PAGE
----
The Single Store Acquisition Challenge

June 27, 2023

Brad Templin, who works in the three-store family business, Scott’s U-Save Tires & Auto Repair, in the south Chicagoland area, asks a good question about how to acquire single store tire dealers.

Brad has tried to acquire a fourth store, but notes that sometimes after years of discussions, he’s reached an impasse on valuation only to find out later the seller sold to someone else.

Brad is targeting the right type of tire dealer. The average age of the person selling is about 62 years old. The seller has been disengaged for three or four years and is no longer investing in the business.

Stagnation sometimes shows in the business’ customer count, low average repair orders and weak inspections. But the store usually has a solid base, a good team and is well-regarded in its area.

When the discussion finally turns to valuation, Brad says he and the seller end up far apart. In every case, the owner had no prior real market input into his businesses’ value and Brad bore the brunt of telling the owner what he thought the value really was. In several cases, the seller was offended and walked and then sold to the next guy who came along with a slightly better offer.

Here’s a few ideas I gave to Brad when we discussed this over a video call.

One of the first suggestions I always give expansion-minded tire dealers is to have a pipeline of potential deals going. I recommend developing a target list of all the single store locations in the markets they like and ranking them. Then reach out personally and start having conversations about your desire to grow through acquisition. The idea is to get multiple conversations going so you don’t get fixated on any one business if you need to walk away at some point.

I always recommend having a valuation discussion in the first meeting. This sets the owner’s expectations and perhaps educates them a little bit so they can ponder things. This also saves everyone a lot of time. Sincerely show that you're not out to take advantage of them. My approach is to throw in the kitchen sink of “add-backs” to profit in there. Is there a condo in Costa Rica leased through the business? Throw it in. Are non-essential family members on the payroll? Throw them in. Can you prove personal expenses “mistakenly” get passed through the business? No problem. Start with the last 12 months and then work backwards as you need to.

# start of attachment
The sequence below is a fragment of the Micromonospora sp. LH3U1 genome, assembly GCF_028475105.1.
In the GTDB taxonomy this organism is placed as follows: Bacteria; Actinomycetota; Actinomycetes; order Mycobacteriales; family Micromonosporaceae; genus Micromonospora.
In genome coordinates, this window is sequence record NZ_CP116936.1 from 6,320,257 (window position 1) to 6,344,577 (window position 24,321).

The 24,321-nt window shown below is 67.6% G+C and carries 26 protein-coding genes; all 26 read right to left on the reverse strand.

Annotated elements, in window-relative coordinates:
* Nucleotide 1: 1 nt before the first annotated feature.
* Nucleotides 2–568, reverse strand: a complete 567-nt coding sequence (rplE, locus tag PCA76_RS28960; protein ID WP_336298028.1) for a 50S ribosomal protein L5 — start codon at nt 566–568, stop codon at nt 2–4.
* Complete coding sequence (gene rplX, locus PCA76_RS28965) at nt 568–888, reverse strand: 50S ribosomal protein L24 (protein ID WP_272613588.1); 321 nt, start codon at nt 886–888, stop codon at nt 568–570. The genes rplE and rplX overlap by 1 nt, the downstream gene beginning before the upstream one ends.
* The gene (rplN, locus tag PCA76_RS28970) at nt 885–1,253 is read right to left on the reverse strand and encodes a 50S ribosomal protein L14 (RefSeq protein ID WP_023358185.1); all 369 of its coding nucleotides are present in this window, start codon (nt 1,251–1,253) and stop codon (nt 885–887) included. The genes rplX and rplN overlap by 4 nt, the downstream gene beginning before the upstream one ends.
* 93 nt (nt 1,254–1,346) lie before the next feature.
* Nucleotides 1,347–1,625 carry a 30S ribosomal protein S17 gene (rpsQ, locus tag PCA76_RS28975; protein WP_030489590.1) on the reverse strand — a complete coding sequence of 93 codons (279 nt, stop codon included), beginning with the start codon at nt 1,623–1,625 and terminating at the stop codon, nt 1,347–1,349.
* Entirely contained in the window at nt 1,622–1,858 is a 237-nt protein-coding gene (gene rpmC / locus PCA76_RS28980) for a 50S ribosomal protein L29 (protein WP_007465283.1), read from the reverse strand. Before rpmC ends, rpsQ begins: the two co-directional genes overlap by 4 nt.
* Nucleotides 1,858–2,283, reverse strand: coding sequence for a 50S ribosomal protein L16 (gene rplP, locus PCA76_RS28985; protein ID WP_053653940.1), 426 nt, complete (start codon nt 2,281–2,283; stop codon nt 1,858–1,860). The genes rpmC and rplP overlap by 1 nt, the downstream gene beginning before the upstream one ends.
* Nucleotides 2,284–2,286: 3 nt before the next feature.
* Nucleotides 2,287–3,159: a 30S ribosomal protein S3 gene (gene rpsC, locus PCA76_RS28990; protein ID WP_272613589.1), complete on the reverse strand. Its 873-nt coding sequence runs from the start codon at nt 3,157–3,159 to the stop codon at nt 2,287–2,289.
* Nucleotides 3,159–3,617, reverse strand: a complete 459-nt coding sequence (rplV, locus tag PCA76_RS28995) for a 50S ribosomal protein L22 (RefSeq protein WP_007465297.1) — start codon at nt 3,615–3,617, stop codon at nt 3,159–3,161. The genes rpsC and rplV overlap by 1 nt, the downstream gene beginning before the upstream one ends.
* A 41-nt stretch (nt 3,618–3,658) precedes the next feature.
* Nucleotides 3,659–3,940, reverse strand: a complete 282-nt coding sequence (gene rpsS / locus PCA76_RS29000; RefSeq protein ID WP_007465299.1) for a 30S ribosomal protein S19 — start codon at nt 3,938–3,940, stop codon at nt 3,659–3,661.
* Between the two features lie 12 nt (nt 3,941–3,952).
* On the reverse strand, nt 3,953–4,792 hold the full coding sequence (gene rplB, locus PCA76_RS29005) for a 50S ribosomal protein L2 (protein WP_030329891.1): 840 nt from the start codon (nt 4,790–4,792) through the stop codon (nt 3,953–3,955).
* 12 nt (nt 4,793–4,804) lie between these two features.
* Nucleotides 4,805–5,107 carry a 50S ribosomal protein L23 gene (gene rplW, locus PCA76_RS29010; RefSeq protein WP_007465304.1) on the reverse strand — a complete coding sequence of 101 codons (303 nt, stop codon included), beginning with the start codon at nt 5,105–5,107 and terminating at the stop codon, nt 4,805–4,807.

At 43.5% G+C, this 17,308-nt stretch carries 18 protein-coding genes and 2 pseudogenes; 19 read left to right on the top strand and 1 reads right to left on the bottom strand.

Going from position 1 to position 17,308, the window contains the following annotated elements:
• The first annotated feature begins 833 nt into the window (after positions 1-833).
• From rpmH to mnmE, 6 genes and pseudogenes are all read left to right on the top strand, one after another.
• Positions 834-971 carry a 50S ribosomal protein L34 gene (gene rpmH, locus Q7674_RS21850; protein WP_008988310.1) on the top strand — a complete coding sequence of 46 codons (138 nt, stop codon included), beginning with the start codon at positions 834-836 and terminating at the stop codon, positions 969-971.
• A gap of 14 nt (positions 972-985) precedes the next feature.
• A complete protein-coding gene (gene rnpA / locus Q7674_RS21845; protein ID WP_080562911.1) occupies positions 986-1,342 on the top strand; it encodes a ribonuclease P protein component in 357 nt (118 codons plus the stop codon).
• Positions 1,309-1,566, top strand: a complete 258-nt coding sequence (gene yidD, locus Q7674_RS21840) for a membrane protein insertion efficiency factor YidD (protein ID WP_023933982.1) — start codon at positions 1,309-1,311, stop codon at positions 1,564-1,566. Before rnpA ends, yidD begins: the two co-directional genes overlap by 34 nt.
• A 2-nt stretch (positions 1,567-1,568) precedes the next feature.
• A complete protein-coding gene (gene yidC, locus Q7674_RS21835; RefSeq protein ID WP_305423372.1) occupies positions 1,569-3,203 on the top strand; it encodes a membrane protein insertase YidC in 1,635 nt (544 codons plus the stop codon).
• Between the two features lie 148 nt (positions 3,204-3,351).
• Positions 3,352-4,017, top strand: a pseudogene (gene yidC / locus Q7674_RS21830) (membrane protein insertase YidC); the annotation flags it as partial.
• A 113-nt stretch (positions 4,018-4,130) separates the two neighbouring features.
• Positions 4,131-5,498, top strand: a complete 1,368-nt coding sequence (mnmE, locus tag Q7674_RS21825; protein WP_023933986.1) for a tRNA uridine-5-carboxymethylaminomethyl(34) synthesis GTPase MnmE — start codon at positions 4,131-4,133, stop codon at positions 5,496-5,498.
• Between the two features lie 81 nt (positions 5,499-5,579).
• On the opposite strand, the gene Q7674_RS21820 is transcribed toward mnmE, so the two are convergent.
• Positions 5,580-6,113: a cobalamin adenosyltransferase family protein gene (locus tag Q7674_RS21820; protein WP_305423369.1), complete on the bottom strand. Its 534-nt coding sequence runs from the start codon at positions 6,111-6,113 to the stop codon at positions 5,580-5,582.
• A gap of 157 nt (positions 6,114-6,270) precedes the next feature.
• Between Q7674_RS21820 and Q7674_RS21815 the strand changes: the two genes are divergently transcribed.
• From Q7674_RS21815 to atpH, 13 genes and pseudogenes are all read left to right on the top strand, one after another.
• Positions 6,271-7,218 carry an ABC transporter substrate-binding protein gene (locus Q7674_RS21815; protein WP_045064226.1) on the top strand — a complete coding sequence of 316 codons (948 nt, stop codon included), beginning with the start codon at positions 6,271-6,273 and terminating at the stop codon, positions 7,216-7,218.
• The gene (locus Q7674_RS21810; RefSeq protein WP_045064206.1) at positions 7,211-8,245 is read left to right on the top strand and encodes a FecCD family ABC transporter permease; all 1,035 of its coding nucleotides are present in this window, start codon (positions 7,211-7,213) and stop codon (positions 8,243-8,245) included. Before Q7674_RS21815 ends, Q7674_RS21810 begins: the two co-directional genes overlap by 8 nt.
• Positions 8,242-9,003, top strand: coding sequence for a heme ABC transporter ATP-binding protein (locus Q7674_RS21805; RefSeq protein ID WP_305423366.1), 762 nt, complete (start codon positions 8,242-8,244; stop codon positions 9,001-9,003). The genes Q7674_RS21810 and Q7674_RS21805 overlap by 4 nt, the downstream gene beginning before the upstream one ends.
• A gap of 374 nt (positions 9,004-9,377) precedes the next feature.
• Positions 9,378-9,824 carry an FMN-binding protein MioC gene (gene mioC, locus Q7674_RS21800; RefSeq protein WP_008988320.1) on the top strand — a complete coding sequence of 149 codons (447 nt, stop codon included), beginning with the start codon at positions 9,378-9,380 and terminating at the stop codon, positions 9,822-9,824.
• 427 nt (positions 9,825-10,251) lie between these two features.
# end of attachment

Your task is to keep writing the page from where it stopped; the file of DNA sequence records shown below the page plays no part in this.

But next, identify the ‘contra-add-backs’. If the owner works in the business, what’s the fully loaded cost to replace him? Is rent set at fair market value or does the owner need a bump to bring the property to market value? Are there delayed investments like equipment, broken bay doors or a sales floor that need to be refreshed? You want to itemize this stuff and show the owner how they lower the value of the business to you and everyone else.

Then analyze the business to see what it would look like under your ownership. First, look at the profit margins. Small businesses typically underprice, so that’s potentially some upside for you. Perhaps you have more buying power? Compare their sales and vehicle inspection process to yours. Are you better? Is your incentive program more effective?

Why is this analysis important? Let’s say, for example, that you offer 4X on a business with $250,000 in EBITDA for a price of $1,000,000. If, with your tweaks, you think you can get it to $330,000 EBITDA, you can see how this might be a 3X deal in hindsight. Maybe you take that chance and go with a slightly higher offer to get the deal done?

There is no one right way to present the discussion of valuation, but try using logic. Talk about the differences between Monro, with $1.3 billion in revenue and 14X EBITDA valuation, and a single, independent tire store. They are at polar ends of the valuation spectrum.

If you reach an impasse, ask the owner to take his cash flow and balance sheet for the business (not the real estate), go to a bank and find out how much he can borrow without signing a personal guarantee. It’s not as much as he thinks. Point out that he gets to keep the cash or excess working capital in the business when he sells. Sometimes that’s a lot.

Part of the challenge with a single store operator being offered a 3X EBITDA valuation is they might say, "You know what? I'll just work it another two years. I’m feeling healthy." Two years goes by and the guy figures, "Well, I'll just work it for another year."

At some point, a mostly cash-at-closing offer should resonate. Beyond that, you might have to get creative with employment agreements and earn-outs. At the end of the day, what’s it worth to you and what can you really do with it?

About the Author

Michael McGregor

Michael McGregor is a partner at Focus Investment Banking LLC ( and advises and assists multi-location tire dealers on mergers and acquisitions in the automotive aftermarket. For more information, contact him at [email protected].

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